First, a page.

Updated: May 13, 2021
There are many benefits of including Biochar when planting trees. Biochar helps to improve both the soil and the tree's health, it helps reduce transplant shock, increase drought resistance and reduce the impact of pests and diseases.
Our Biochar is made from native English hardwoods and is free of chemicals and nutrients (The plant material used in biochar production will determine the efficacy of the biochar).
Hardwood Biochar is of the highest quality and doesn't breakdown in the same way as other Carbon material benefiting the soils structure and fertility for hundreds of years.
It improves the water-holding capacity, nutrient retention, aeration and structure of soils and substrates while increasing the soil microbial activity which promotes the soil’s trace mineral supply and improves plant nutrient uptake and growth.
Water Retention: Biochar retains water in the soil around the roots. This helps young trees through dry periods as they establish.
Carbon Storage: For every tonne of biochar added to the ground, the equivalent of 3 tonnes of Carbon Dioxide is removed from the air and stored for hundred of years.
Healthier Plants: Biochar is proven to boost the health and vitality of plants by holding nutrients and minerals whilst adsorbing toxic chemicals.
See our Horticultural Biochar page for more details about the benefits of including Biochar in your soil.
Our Orchard Experience
We have first hand great results from 20+years ago when we planted an apple orchard incorporating biochar around the root stock. These trees are so healthy now.
There is concern regarding runoff of de-icing salt and heavy metals into tree pits causing damage to urban trees. Urban trees suffer from heavy metal and de-icing salt runoff into soil pits (Salt particularly in cold climates).
Leaching columns set up compared urban soil with 7.5% compost added and 0, 2.5, 5.0 and 7.5% added biochar derived from North American ash. The maximum absorption of both salt (Sodium) and heavy metals Copper, Zinc, Lead and Cadmium added at maximum levels found in urban runoff water was from the 7.5% added Biochar mix. The researchers recommend adding 7.5% biochar to soil pits (Montreal, Canada) when planting trees.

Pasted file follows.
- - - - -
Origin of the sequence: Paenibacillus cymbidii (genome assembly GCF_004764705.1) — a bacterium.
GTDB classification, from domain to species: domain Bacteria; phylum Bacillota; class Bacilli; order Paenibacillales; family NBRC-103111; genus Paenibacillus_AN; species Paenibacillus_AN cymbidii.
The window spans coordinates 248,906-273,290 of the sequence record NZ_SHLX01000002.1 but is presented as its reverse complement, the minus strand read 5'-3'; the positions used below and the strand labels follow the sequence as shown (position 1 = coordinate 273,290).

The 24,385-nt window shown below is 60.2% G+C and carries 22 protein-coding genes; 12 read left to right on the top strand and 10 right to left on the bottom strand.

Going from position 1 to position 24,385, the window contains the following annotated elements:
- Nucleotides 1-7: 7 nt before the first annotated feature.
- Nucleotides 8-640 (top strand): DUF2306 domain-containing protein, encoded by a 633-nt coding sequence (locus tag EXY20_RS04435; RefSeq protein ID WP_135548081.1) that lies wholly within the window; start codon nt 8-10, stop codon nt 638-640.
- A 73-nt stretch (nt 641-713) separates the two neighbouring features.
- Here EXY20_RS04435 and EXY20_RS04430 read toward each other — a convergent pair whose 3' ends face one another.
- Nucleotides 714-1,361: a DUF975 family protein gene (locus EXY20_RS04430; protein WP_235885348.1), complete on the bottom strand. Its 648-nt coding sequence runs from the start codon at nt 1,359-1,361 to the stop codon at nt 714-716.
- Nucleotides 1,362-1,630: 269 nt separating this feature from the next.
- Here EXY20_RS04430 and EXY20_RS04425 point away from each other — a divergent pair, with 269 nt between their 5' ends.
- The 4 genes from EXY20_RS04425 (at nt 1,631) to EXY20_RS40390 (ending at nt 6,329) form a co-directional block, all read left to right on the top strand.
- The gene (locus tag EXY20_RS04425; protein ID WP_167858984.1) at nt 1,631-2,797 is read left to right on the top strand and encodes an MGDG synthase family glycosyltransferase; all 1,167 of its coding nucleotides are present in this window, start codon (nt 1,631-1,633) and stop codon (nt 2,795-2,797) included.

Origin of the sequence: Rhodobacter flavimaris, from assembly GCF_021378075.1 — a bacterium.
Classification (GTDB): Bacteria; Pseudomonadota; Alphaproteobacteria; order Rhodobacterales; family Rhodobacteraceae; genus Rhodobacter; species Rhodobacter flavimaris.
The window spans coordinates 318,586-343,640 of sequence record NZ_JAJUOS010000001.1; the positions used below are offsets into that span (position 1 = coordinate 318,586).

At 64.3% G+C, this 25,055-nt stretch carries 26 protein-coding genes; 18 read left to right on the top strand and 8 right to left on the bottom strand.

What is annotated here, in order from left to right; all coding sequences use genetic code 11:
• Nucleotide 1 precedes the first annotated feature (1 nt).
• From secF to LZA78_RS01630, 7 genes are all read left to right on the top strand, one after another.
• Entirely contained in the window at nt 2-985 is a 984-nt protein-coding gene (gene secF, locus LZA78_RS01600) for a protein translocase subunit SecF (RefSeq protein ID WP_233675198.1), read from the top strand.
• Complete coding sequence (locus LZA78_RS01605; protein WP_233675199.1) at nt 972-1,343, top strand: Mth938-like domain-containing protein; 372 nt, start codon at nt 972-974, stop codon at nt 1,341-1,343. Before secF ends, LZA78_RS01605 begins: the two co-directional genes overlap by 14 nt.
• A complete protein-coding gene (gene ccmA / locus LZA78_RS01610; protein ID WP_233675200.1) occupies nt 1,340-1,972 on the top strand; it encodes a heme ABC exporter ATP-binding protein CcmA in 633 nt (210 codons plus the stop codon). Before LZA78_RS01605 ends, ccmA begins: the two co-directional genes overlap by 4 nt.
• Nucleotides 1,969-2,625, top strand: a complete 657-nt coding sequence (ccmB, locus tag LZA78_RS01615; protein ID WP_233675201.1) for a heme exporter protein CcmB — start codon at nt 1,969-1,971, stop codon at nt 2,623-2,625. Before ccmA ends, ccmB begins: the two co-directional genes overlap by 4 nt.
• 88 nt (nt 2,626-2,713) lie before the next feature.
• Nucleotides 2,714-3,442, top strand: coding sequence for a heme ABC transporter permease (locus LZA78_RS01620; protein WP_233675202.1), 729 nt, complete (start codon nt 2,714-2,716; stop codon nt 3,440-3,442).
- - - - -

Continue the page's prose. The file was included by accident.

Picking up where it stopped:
In an experiment Biochar was used to grow tree seedlings in large pots using three urban soils and two tree species. Biochar was compared to Wood-Chip, Biosolids and Compost as a mulch (all applied annually at 25 te/ha). Biochar produced 41% more growth than the control without biochar. Biochar and biosolids produced the greatest biomass yields
The biochar mix also held more water than the standard mix and several of the other mixes as well.
In 2015 Thomas and Gale reviewed current knowledge of forest restoration using Biochar. There were relatively few references found but the main benefits of using Biochar for forest restoration included:
Biochar won’t decompose unlike standard organic soil amendments.
Retains plant nutrients and water in soils.
Sorptive properties – reduced availability of toxic metals, persistent organic pollutants and herbicides.
Schaffert et al. at the Bartlett Tree Research Laboratory, Reading University, outlined a case study where containerised European Beech (Fagus sylvatica) with Biochar added at 0, 10, 15 and 20% inclusion rate (V/V) had significantly reduced mortality rates from 60% reduced to 0%, and leaf colour (SPAD measurements) and crown canopy cover both increased.
Up to 80% of trees planted along the HS2 rail route died after last summer’s drought. For James MacPhail, this suggests not enough is being done to ensure tree growth:
“If you plant 1 million trees, great, but if 800,000 die, was it really worth it?
If you can just do one thing to guarantee the survival of a tree going in the ground then maybe trees can save the planet.”
Forest Research: Tree bark biochar: a green bullet for Scotland’s carbon store
The Guardian: The black alchemy that can arrest carbon emissions